Rajasthan for greater involvement of states in drug trial process

September 30, 2013 04:07 pm | Updated November 16, 2021 10:36 pm IST - Jaipur

Drug trials claimed 95 lives during the last eight years in Rajasthan, along with 291 cases of serious adverse events. File photo.

Drug trials claimed 95 lives during the last eight years in Rajasthan, along with 291 cases of serious adverse events. File photo.

The Rajasthan Government has argued for greater involvement of State Governments in the drug trial process along with online monitoring of trial subjects and provision of immediate medical care in cases of Serious Adverse Events (SAEs).

The State made these and other recommendations during a meeting of Chief Secretaries/Health Secretaries of State Governments and Administrators of the Union Territories, held in New Delhi on August 13, 2013, a copy of which was accessed by The Hindu recently.

The meeting was convened by the Union Ministry of Health and Family Welfare in order to discuss all aspects concerning the legal framework for strengthening the regulation of clinical trials in India.

The Supreme Court (SC) had directed the Union Government to hold such a meeting in response to a Public Interest Litigation filed before it by a group of Indore-based medical rights activists.

According to the State Government's deposition before the SC in the PIL, drug trials claimed 95 lives during the last eight years in the state, along with 291 cases of serious adverse events.

One of the most important suggestions made by the State Government pertains to medical care to victims of Serious Adverse Events. SAEs comprise undesirable, even life threatening, experiences for trial subjects as a result of a drug trial, including death, disability or permanent damage and hospitalization, among others.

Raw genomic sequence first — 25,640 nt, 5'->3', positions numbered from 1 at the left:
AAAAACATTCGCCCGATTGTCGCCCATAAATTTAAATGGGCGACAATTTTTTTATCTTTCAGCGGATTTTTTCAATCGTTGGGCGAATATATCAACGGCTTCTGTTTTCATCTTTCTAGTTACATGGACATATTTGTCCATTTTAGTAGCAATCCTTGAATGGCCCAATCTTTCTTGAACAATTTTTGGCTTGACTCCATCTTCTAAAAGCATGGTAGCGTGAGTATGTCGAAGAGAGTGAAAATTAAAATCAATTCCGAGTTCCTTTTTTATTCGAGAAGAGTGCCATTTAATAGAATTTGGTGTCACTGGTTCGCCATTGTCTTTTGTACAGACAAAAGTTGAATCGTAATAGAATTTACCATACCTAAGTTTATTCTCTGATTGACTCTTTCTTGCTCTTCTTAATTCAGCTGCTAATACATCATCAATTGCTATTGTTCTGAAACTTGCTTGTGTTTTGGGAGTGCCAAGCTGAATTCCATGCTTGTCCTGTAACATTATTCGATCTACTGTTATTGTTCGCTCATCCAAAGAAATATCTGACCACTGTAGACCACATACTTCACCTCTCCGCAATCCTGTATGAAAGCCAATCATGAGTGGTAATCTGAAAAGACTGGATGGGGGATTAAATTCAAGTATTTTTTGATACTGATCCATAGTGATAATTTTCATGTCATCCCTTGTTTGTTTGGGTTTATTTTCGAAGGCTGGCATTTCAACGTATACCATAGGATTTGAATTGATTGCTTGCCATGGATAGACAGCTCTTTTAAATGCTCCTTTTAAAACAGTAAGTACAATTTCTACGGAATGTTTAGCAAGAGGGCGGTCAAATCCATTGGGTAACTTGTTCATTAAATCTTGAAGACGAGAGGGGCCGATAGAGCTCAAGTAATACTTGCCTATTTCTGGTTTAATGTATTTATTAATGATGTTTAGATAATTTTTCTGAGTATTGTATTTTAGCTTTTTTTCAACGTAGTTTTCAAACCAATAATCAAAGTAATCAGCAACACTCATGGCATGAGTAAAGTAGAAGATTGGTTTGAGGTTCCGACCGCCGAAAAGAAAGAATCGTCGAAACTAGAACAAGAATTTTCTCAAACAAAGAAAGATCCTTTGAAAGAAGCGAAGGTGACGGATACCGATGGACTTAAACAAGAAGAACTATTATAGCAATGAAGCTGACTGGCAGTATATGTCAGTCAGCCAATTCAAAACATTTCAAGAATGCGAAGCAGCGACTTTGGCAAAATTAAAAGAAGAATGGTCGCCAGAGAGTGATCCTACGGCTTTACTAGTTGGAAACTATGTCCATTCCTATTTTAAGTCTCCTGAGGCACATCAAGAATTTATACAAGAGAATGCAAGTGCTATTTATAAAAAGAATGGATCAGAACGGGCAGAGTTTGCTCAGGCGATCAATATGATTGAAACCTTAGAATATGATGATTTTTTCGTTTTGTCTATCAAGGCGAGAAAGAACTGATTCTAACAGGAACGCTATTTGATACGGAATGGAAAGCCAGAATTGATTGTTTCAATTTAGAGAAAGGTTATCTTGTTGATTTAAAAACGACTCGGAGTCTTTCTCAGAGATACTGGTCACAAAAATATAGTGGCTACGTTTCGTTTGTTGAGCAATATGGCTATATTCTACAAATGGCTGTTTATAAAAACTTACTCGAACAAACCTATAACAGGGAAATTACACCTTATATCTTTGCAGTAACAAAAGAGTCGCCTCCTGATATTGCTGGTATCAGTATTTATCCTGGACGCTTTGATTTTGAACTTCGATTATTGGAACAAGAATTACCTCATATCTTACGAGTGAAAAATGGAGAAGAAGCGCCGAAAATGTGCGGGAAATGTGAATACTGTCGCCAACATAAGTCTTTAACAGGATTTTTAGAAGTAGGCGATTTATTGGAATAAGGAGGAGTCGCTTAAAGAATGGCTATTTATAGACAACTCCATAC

In this regard, the Rajasthan Government has argued that “immediate medical care for persons suffering from SAE should be provided by the Principal Investigator (PI) and it shall be his sole responsibility. This information should be available on line”.

“The suggestions made by the Rajasthan Government are the most comprehensive among all State Governments and some of them, such as the one making the PI solely responsible for providing medical care to SAE victims will go a long way in protecting the rights of trial subjects,” says Indore-based medical rights activist Anand Rai.

Among other suggestions made was the presence of a State Government representative on the Ethics Committee and detaching of the Ethics Committees from the hospital/institute where trials were being conducted.

Ethics Committees are tasked with regular review and monitoring of clinical trials and with ensuring that the rights of trial subjects are not violated.

“The State government must also be involved with regard to registration of sites / hospitals / Institutes for the conduct of trials, the nature of trials and the criteria for the selection (of trial subjects),” the Rajasthan Government suggested in the meeting.

The Government also suggested putting in place an “accredited system for selection of Principal Investigator” and restricting the number of trials that could be conducted by a single investigator.

In the meeting, the Madhya Pradesh Government recommended that all death cases during drug trials should be subjected to post-mortem examination to determine the (precise) causes of such deaths.

Other State Governments suggested reforms in the procedure for the inspection of clinical trials to allow State Government officials to inspect trials jointly with the Central Drugs Standard Control Organization.

States also suggested the creation of clinical trial cells at the state-level for sharing of information between the centre and the states, and training state regulatory officials about the drug trial process.

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